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Jan 25, 2011 | Browsing privacy is a myth

I’ve launched a new project called SeeMyHistory, which is a rather controversial approach to the idea that having any sense of privacy online is a pure unadulterated myth. There was likely a time when the sites we visited were not tracked, when we could simply click on “Clear History” on our browser and restore the world to one in which none of our online behaviors could be revealed. I contend that that is no longer the case, particularly in a world inundated with Facebook, Twitter, email, and every other application in which we consign parts of ourselves to a digital form.

SeeMyHistory, an online social project

There is a phrase adrift on the web: “if the product is free, then you are the item being sold”. I can’t understand how we aren’t incensed by the fact that Facebook and Twitter make money off of you without you being particularly aware of how that information transaction is taking place. Did you like Black Swan? Did you hate it? Business executives pay for that knowledge because it’s so vital to understand market dynamics. That’s why Twitter and Facebook, in particular, are keen on a) making you like the product they provide so that you’ll use it often and b) make it hard for you to understand how exactly they are using you for their own profit.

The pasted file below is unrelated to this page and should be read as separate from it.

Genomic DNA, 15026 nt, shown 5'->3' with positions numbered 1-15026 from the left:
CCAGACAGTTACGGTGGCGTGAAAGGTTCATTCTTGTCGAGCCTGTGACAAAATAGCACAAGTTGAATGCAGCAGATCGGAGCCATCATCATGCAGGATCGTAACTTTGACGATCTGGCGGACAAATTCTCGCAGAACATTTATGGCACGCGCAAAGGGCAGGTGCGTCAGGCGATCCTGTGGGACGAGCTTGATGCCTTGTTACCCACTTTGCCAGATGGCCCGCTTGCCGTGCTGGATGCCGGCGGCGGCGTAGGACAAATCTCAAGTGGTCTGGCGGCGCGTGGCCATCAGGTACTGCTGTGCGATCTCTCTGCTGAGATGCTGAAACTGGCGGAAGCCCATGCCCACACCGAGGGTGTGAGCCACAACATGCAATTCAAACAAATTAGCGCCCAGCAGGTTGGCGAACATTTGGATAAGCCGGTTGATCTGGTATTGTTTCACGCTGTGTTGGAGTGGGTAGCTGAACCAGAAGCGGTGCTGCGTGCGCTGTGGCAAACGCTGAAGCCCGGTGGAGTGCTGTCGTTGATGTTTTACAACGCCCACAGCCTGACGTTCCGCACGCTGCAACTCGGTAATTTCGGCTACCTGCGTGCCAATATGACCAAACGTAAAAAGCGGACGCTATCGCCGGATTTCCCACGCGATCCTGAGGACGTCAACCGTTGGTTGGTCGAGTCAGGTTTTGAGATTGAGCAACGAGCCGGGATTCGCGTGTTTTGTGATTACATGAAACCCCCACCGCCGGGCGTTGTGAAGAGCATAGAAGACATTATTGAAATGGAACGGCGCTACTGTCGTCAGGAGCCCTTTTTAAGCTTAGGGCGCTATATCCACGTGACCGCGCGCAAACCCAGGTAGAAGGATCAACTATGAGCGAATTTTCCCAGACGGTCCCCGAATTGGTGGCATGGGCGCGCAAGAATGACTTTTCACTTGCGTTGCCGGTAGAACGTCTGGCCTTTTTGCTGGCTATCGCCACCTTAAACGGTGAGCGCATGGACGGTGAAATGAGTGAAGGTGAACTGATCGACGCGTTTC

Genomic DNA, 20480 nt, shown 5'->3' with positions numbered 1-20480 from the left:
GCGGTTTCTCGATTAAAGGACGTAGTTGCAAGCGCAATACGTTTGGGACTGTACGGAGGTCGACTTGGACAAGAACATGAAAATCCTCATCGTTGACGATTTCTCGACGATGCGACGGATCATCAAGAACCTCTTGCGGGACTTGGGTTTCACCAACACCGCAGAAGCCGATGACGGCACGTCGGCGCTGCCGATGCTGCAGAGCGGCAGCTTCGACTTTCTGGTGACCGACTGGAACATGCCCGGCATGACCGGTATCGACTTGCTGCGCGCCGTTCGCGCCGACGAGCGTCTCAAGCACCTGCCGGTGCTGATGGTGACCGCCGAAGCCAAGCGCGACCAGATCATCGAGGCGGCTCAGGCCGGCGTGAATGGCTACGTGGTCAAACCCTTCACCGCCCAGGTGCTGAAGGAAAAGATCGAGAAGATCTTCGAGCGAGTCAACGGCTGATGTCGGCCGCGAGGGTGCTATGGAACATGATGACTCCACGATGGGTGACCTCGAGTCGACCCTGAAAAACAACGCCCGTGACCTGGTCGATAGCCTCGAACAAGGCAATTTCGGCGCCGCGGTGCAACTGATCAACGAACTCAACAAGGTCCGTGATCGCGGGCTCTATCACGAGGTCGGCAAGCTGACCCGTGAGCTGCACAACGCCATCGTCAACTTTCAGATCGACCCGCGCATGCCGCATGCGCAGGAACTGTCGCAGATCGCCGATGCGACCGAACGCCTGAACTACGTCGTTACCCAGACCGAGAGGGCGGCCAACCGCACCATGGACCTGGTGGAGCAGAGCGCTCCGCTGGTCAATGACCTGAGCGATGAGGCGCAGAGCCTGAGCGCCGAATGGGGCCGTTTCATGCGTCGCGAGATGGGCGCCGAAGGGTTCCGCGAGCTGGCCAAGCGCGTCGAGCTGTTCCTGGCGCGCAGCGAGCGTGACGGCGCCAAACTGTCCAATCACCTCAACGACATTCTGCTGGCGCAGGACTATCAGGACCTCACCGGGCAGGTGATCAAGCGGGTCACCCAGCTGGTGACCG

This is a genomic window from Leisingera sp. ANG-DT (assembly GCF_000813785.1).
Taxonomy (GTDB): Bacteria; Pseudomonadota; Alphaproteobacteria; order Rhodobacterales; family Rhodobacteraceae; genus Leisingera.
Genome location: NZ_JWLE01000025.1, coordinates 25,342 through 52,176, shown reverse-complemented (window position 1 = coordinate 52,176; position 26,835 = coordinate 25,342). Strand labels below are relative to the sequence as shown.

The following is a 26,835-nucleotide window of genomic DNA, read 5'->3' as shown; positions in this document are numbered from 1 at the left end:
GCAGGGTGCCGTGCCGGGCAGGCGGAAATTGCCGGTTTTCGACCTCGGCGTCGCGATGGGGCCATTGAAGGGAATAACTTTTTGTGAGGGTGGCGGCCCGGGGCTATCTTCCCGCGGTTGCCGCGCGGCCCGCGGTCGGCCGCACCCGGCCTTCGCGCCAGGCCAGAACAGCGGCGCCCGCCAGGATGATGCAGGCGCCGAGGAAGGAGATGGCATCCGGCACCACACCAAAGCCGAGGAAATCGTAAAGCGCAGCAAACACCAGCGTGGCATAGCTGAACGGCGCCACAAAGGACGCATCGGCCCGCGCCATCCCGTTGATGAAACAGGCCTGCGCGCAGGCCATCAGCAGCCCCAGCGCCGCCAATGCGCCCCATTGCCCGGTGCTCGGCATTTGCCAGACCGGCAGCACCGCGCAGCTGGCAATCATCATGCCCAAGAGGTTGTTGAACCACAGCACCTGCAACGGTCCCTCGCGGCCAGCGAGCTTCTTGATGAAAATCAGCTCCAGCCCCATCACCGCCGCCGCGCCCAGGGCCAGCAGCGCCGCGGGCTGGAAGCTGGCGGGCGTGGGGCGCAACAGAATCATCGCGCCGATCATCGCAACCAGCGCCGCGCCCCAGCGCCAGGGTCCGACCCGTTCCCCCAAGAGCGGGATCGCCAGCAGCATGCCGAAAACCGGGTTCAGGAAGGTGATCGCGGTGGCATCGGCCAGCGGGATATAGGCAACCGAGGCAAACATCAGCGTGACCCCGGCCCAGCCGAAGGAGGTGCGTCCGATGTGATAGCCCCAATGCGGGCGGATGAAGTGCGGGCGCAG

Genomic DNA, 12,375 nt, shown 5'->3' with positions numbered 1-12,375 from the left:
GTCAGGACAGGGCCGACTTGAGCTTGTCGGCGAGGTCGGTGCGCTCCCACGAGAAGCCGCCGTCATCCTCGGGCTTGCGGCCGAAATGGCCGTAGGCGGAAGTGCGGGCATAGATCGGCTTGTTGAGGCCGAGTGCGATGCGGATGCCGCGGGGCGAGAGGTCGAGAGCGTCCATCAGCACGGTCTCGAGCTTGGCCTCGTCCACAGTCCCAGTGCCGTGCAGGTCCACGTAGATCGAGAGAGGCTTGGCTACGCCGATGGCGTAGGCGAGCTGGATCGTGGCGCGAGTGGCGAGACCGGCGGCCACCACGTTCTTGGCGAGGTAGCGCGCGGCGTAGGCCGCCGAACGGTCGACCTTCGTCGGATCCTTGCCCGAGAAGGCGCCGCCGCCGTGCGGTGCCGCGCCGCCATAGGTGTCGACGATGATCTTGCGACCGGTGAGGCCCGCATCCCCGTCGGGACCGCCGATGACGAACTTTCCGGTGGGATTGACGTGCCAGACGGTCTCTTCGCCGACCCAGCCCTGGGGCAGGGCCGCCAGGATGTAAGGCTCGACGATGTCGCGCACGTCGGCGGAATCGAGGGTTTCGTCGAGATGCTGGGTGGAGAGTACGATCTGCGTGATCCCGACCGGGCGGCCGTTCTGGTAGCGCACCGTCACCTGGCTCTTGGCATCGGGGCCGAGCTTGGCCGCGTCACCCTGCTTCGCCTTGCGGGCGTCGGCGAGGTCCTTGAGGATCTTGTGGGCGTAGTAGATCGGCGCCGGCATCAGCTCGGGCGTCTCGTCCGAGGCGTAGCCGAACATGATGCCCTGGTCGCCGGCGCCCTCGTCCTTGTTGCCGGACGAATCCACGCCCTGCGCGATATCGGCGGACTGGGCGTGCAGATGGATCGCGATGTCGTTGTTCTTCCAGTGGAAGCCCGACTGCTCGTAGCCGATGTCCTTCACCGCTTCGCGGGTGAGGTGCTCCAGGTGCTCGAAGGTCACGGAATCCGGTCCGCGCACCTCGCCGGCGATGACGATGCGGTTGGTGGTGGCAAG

As further evidence, did anyone notice that Facebook quietly pulled the polls feature back in 2009? (I hadn’t). They don’t need polls any more to find out if you liked Black Swan or not.

That’s why I’m launching SeeMyHistory. By turning the tables around and making our own browsing behaviors public to ourselves, I ask if we can reveal to ourselves the general trends of our online lives. That way we as users can maintain some level of control over the types of data we unknowingly transmit. It’s not fair for people to unknowingly take advantage of another’s ignorance. Now at least there’s no excuse to be ignorant.

This entry was posted on Tuesday, January 25th, 2011 at 3:48 pm, EST under the category of Coding, Web design. Both comments and pings are currently closed.